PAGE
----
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Oil and gas rigs in United Kingdom waters of the North Sea could be forced to convert over to green energy or low-carbon fuels, or either face closure or getting banned from opening new platforms, in an effort to reduce emissions, according to reports.

The Telegraph reported there are currently over 280 oil and gas platforms in UK waters, which produce about 3% of the total CO2 emitted by the country per year.

The same rigs, though, produce nearly half of the UK’s energy.

The North Sea Transition Authority (NSTA) has regulatory authority over the waters off the UK, and reportedly gave oil producers an ultimatum to either convert platforms to operate on low-carbon fuels or green electricity, or face closure.

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North Sea Gas Platform

A worker looks out onto the weather deck of the Armada gas condensate platform, operated by BG Group Plc, in the North Sea, off the coast of Aberdeen, U.K., on Thursday, Dec. 10, 2015.  (Simon Dawson/Bloomberg via Getty Images)

The requirement is for all new rigs after 2030 to be electrified completely from the start, while new development ahead of that must be designed to run on electricity.

Older platforms dating back to the 1970s and 1980s could cost a heap for electric conversion. Some platforms may have to connect with land power or build wind farms near each platform for an electricity connection.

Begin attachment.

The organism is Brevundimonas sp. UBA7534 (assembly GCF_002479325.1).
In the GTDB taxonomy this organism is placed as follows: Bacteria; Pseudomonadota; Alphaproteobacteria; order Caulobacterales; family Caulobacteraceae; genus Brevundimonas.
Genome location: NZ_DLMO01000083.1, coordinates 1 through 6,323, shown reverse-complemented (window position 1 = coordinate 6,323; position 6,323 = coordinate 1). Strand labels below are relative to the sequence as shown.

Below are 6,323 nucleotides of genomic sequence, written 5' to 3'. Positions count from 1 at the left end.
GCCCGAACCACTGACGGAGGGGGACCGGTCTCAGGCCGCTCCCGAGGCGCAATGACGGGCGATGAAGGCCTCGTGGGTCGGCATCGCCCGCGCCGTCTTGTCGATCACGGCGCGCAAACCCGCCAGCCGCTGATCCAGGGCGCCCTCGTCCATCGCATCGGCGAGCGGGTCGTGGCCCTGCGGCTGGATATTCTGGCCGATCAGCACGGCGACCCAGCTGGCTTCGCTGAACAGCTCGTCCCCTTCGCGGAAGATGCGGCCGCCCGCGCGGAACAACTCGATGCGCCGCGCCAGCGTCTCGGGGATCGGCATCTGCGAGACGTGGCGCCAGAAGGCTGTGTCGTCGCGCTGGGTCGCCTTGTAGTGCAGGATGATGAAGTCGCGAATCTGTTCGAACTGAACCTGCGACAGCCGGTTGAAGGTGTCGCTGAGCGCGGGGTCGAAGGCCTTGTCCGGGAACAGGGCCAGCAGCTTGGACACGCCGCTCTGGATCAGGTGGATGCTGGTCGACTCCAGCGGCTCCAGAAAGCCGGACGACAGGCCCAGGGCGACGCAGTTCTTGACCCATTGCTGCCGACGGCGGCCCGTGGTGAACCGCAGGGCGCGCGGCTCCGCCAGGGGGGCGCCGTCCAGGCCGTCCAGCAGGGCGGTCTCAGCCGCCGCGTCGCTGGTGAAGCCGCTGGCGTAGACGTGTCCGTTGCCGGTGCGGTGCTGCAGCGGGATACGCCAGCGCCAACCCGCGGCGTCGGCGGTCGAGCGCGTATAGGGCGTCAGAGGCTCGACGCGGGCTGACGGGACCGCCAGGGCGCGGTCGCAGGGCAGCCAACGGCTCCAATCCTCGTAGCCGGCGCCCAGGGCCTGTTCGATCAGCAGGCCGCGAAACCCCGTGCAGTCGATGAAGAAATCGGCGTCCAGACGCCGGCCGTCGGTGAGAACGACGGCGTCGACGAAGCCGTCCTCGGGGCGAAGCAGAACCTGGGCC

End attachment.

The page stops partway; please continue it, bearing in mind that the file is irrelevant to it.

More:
Documents posted to the NSTA’s website point towards the end of flaring or burning off methane by offshore platform operators.

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Wind turbines in the North Sea

Wind turbines are seen in the North Sea near Scheveningen, Netherlands, on Aug. 25, 2022. (Reuters/Piroschka van de Wouw)

Methane, which is a greenhouse gas like CO2, is nearly 80 times more harmful than CO2. Flaring releases both unburned methane and CO2 into the atmosphere.

The NSTA regulates flaring and venting under the Energy Act of 1976, which was amended in 2016, and the Petroleum Act of 1998. The NSTA also aims to ultimately phase out flaring and venting by 2030.

“While progress has been made, with industry flaring volumes having decreased by around 50pc since 2018, and some flaring is unavoidable for safety and operational reasons, the NSTA has been clear that more must be done to prevent the wasteful flaring of gas and expects the reductions to continue,” the NSTA wrote, adding that the new plan will aid those efforts. “This plan places electrification and low carbon power at the heart of emissions reductions.

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“It makes it clear that where the NSTA considers electrification reasonable, but it has not been done, there should be no expectation that the NSTA will approve field development plans that give access to future hydrocarbon resources in that asset,” it added.

Still, the agency plans to avoid unintended consequences while also applying the plan reasonably.

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